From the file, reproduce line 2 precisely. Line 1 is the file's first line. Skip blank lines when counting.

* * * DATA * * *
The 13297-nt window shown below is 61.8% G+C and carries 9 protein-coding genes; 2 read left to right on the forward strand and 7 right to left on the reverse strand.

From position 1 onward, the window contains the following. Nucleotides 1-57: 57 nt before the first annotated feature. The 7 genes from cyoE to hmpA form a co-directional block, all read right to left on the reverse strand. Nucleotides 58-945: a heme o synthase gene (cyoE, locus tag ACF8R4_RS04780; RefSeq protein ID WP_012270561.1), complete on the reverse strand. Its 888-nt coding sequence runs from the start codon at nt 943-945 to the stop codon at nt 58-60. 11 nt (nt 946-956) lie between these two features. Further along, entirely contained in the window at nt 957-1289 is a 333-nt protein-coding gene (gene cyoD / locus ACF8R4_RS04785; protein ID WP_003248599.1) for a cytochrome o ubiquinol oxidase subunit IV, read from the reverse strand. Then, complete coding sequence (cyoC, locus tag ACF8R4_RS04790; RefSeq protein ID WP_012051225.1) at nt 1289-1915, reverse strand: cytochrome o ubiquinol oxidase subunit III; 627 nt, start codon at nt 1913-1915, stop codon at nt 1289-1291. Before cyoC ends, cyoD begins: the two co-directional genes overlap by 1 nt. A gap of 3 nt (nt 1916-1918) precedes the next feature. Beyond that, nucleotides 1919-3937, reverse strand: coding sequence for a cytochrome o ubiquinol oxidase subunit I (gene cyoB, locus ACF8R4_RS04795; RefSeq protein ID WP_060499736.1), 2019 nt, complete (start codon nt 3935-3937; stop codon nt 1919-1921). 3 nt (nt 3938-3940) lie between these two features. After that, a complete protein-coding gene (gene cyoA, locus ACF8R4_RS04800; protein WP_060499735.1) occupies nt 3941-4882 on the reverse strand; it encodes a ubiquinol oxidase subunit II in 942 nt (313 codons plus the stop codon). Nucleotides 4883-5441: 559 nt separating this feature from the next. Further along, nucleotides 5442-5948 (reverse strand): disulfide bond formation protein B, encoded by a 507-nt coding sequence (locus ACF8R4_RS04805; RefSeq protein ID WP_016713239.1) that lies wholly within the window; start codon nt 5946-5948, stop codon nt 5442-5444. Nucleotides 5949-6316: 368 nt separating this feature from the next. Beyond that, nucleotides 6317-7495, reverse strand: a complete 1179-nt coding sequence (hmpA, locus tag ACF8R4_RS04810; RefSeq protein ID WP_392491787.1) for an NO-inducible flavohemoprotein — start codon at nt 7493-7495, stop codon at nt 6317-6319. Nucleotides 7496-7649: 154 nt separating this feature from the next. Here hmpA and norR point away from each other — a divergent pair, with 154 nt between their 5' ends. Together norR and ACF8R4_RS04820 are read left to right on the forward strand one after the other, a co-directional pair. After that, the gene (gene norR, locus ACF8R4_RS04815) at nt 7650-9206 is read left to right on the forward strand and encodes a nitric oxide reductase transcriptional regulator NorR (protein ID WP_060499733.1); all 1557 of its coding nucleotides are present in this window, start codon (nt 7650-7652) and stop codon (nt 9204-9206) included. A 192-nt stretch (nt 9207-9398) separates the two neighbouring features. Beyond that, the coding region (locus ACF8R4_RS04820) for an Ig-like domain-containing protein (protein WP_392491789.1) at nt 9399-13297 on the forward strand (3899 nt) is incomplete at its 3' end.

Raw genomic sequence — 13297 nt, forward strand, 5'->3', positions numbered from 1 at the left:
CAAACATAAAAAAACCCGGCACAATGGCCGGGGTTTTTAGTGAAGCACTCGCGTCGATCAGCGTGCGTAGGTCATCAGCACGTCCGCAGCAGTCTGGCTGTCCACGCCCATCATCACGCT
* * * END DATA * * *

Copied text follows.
From position 1 onward, the window contains the following. Nucleotides 1-57: 57 nt before the first annotated feature. The 7 genes from cyoE to hmpA form a co-directional block, all read right to left on the reverse strand. Nucleotides 58-945: a heme o synthase gene (cyoE, locus tag ACF8R4_RS04780; RefSeq protein ID WP_012270561.1), complete on the reverse strand. Its 888-nt coding sequence runs from the start codon at nt 943-945 to the stop codon at nt 58-60. 11 nt (nt 946-956) lie between these two features. Further along, entirely contained in the window at nt 957-1289 is a 333-nt protein-coding gene (gene cyoD / locus ACF8R4_RS04785; protein ID WP_003248599.1) for a cytochrome o ubiquinol oxidase subunit IV, read from the reverse strand. Then, complete coding sequence (cyoC, locus tag ACF8R4_RS04790; RefSeq protein ID WP_012051225.1) at nt 1289-1915, reverse strand: cytochrome o ubiquinol oxidase subunit III; 627 nt, start codon at nt 1913-1915, stop codon at nt 1289-1291. Before cyoC ends, cyoD begins: the two co-directional genes overlap by 1 nt. A gap of 3 nt (nt 1916-1918) precedes the next feature. Beyond that, nucleotides 1919-3937, reverse strand: coding sequence for a cytochrome o ubiquinol oxidase subunit I (gene cyoB, locus ACF8R4_RS04795; RefSeq protein ID WP_060499736.1), 2019 nt, complete (start codon nt 3935-3937; stop codon nt 1919-1921). 3 nt (nt 3938-3940) lie between these two features. After that, a complete protein-coding gene (gene cyoA, locus ACF8R4_RS04800; protein WP_060499735.1) occupies nt 3941-4882 on the reverse strand; it encodes a ubiquinol oxidase subunit II in 942 nt (313 codons plus the stop codon). Nucleotides 4883-5441: 559 nt separating this feature from the next. Further along, nucleotides 5442-5948 (reverse strand): disulfide bond formation protein B, encoded by a 507-nt coding sequence (locus ACF8R4_RS04805; RefSeq protein ID WP_016713239.1) that lies wholly within the window; start codon nt 5946-5948, stop codon nt 5442-5444. Nucleotides 5949-6316: 368 nt separating this feature from the next. Beyond that, nucleotides 6317-7495, reverse strand: a complete 1179-nt coding sequence (hmpA, locus tag ACF8R4_RS04810; RefSeq protein ID WP_392491787.1) for an NO-inducible flavohemoprotein — start codon at nt 7493-7495, stop codon at nt 6317-6319. Nucleotides 7496-7649: 154 nt separating this feature from the next. Here hmpA and norR point away from each other — a divergent pair, with 154 nt between their 5' ends. Together norR and ACF8R4_RS04820 are read left to right on the forward strand one after the other, a co-directional pair. After that, the gene (gene norR, locus ACF8R4_RS04815) at nt 7650-9206 is read left to right on the forward strand and encodes a nitric oxide reductase transcriptional regulator NorR (protein ID WP_060499733.1); all 1557 of its coding nucleotides are present in this window, start codon (nt 7650-7652) and stop codon (nt 9204-9206) included. A 192-nt stretch (nt 9207-9398) separates the two neighbouring features. Beyond that, the coding region (locus ACF8R4_RS04820) for an Ig-like domain-containing protein (protein WP_392491789.1) at nt 9399-13297 on the forward strand (3899 nt) is incomplete at its 3' end.